Russell Young by Taylor Garcia Dickson
It is often those born without a history who feel most compelled to explore it. This is one explanation for artist Russell Young's obsession with the American Southwest. Young was adopted. He has a vague knowledge of his possible ancestry but as he sees it, there is little for him to know or tell. He does not dwell on it, rather he is empowered to create without it.
Over the past six decades, he has made his own singular story. Through vision and ambition, he has managed to create a successful artistic career from nothing. To find home he felt compelled to go as far west as he could, ending up on the California coast, where he lives on a hillside close to the Pacific. He travels often but never feels too far away.
Young is an artist with no familial chronicles to line the shelves of his internal and external libraries, no ancestral imprints to care for, and so he has evolved without obstacles to become the voluntary keeper and interpreter of some of the most captivating and subversive images ever recorded. He holds space in his multimedia practice for the collection of some of the most spectacular images, orphaned without provenance, that float through Americana history.
His is the act of the modern-day explorer. One that travels to investigate the semi-neglected pasts of people and cultures who challenge civilised narratives: native American chiefs and tribes whose stories have been destroyed or rewritten; lost cowboys who roam the Wild West their fates unknown; wannabe actresses on the west coast reinventing themselves over and over again making it impossible to intuit their origin. All are outsiders, tragic figures, disparate, lost and powerful.
Young has nothing to lose in adopting the visual histories of the frequently overlooked and mystical parts of the Western world. He offers transcendence by bonding his artistic history to that of others who have been given names they did not choose, forced to conform, adapt, and/or be forgotten. With an inquisitive and unfettered lens Russell Young's practice reinvents the hyper-masculine and opaque feminine worlds that his found photographs manage to catch and release. When he discovers an image that pulls him in, he devours it, appropriates it, alters, colours, warps, translates and transforms it to such an extent it becomes something new entirely. In his work, we see the magnetic purpose of a wandering soul to create and connect lost things and people, and through this act, release infinite layers of meaning out into the multiverse.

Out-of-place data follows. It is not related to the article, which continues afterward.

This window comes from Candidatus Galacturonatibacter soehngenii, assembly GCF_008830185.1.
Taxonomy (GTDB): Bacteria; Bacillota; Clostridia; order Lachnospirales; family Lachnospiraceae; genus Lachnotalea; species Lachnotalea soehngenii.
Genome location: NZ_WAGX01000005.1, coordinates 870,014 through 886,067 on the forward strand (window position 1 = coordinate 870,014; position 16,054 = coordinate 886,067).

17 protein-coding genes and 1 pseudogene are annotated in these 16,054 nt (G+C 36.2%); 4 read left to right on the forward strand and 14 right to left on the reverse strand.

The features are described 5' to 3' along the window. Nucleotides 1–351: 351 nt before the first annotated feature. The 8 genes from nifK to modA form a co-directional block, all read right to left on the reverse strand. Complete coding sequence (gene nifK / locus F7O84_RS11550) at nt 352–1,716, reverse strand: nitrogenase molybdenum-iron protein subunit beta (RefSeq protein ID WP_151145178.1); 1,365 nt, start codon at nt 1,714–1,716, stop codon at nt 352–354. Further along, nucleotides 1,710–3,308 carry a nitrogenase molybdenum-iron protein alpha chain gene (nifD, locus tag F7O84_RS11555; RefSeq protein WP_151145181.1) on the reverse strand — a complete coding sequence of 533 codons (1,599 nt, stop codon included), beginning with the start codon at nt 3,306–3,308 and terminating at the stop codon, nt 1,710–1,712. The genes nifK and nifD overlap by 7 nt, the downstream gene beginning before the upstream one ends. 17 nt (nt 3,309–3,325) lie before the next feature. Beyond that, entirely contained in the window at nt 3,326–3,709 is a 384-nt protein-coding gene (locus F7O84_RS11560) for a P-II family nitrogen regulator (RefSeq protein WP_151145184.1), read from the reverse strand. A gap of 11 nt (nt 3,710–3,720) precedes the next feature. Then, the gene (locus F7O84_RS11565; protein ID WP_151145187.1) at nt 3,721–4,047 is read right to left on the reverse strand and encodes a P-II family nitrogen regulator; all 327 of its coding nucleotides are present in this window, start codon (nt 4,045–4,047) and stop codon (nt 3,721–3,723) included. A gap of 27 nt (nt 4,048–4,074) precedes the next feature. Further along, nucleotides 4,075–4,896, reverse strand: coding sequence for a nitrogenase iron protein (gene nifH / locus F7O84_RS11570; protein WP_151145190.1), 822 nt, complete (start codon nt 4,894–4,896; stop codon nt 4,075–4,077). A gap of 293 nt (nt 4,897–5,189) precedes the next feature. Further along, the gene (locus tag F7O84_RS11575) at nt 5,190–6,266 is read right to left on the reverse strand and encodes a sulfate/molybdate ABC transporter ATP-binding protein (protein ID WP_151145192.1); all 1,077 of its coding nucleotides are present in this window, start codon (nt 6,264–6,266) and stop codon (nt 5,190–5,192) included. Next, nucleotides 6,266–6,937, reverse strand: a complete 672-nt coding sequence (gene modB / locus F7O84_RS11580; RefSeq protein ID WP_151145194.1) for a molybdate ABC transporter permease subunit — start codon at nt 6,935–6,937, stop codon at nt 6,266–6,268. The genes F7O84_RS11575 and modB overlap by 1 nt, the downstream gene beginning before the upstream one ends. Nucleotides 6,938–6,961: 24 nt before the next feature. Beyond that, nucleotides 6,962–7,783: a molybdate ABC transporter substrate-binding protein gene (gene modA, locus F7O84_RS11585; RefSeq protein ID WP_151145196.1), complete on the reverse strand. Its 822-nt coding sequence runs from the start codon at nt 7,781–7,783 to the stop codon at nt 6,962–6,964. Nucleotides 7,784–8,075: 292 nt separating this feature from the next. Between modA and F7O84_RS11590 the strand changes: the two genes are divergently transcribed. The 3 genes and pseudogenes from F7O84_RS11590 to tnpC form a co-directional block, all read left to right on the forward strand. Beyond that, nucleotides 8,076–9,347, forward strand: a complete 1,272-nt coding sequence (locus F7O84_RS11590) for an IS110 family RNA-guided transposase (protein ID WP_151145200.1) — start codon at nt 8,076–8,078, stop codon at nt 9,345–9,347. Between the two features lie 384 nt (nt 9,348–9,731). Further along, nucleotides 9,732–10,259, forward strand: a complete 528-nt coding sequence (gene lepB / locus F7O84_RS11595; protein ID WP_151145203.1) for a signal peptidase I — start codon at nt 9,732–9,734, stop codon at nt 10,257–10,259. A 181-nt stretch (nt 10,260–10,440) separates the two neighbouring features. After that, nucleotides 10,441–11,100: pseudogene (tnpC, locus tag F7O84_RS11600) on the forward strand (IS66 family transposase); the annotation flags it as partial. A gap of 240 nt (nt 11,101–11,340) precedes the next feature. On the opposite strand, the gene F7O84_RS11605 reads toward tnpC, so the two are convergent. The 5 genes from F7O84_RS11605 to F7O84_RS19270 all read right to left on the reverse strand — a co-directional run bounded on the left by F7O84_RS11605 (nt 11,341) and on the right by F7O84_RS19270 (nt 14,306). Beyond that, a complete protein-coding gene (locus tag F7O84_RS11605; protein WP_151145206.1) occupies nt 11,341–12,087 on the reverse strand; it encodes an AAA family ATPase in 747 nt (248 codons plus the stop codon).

Taylor Garcia Dickson is a native Mexican-American writer, consultant, creative director and real estate agent. She has worked in the international art world for over a decade. Most recently, she was the Director of the Dennis Hopper Art Trust in Los Angeles from 2012 to 2015, and the Membership Development Director at the Museum of Contemporary Art, Tucson, Arizona.